Why we can say God does exist
If divinity is quite simply equated with the transcendent, we can say that it exists, at least as an idea. Thus God can be seen wherever there is any kind of perfection. This is the first so-called ontological argument and still the most compelling. There are other time-honoured arguments, none of which are conclusive but all of which are at least reasonable. Divinity is affirmed on the basis that everything has a source; the world’s complexity and order imply a creator with purpose; and morality implies a foundation in goodness. These and other arguments are supported by intuition or feeling, whereby people of faith affirm divinity on the basis of their own personal experience. Adding to the mix are various abstract notions such as “God is life” or “God is nature,” some of which make God seem like a mere afterthought. Overall, however, the weight of arguments “for” God seems greater than those “against.” In the final analysis it seems reasonable to conclude that such a thing as divinity does exist both through and independent of our human conception. In other words, it exists whether or not we think it does, but it is our way of viewing it that gives it true meaning. By saying that divinity exists, we automatically identify this divinity with the ultimate reality that underpins our lives.
And now, for a poet’s perspective, read Points in a Circle
The ultimate reality in life is often identified as the divine (God or gods). However this is defined, it is first and foremost the transcendent. Attempts to establish whether God or gods actually exist often run into trouble because they get tangled with attributes of the divine, which may not be true. But if we limit our understanding just to transcendence, we can mount a credible argument that yes – God does exist – though what this means is a matter for exploration elsewhere.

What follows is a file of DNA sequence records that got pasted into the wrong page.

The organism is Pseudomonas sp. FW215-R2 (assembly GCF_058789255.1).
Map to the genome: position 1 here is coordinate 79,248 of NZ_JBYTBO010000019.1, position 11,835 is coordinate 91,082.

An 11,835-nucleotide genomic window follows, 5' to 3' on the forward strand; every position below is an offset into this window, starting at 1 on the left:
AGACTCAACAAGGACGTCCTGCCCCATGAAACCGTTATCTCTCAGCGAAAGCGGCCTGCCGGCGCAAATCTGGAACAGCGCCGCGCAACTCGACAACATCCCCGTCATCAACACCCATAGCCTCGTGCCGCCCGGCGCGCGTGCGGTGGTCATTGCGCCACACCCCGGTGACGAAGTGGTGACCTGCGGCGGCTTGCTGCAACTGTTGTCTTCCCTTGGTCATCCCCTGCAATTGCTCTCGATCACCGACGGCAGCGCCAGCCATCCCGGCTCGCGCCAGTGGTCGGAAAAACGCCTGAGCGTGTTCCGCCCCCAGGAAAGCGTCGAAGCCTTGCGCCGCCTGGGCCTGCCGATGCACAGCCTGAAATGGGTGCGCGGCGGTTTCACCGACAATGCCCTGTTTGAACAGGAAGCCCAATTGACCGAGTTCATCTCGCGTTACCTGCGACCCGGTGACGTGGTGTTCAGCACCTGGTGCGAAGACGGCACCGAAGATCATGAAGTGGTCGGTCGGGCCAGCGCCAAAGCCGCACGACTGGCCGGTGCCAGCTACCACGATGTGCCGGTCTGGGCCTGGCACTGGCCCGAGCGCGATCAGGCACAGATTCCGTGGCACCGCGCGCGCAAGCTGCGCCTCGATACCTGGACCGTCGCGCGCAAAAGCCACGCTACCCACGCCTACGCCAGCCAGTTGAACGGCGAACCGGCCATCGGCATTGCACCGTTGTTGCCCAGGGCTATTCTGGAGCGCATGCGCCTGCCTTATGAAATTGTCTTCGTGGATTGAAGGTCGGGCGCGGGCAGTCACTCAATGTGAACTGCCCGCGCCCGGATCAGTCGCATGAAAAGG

“God” or any other form of divinity is an idea and to that extent a creation of humankind; but “God” is also very solid and very real. The reality of “God” is evident in the ongoing goodness of creation.
Suggested further reading
Cupitt, Don. 1997. After God: The Future of Religion. London: Weidenfeld & Nicolson.
Geering, Lloyd. 2002. Christianity Without God. Santa Rosa, California: Polebridge Press.
Küng, Hans. 1980. Does God Exist? An Answer for Today, translated by Edward Quinn. London: Collins.
Williams, Roy. 2008. God, Actually: Why God Probably Exists, Why Jesus Was Probably Divine, and Why the ‘Rational’ Objections to Religion Are Unconvincing. Sydney: ABC Books.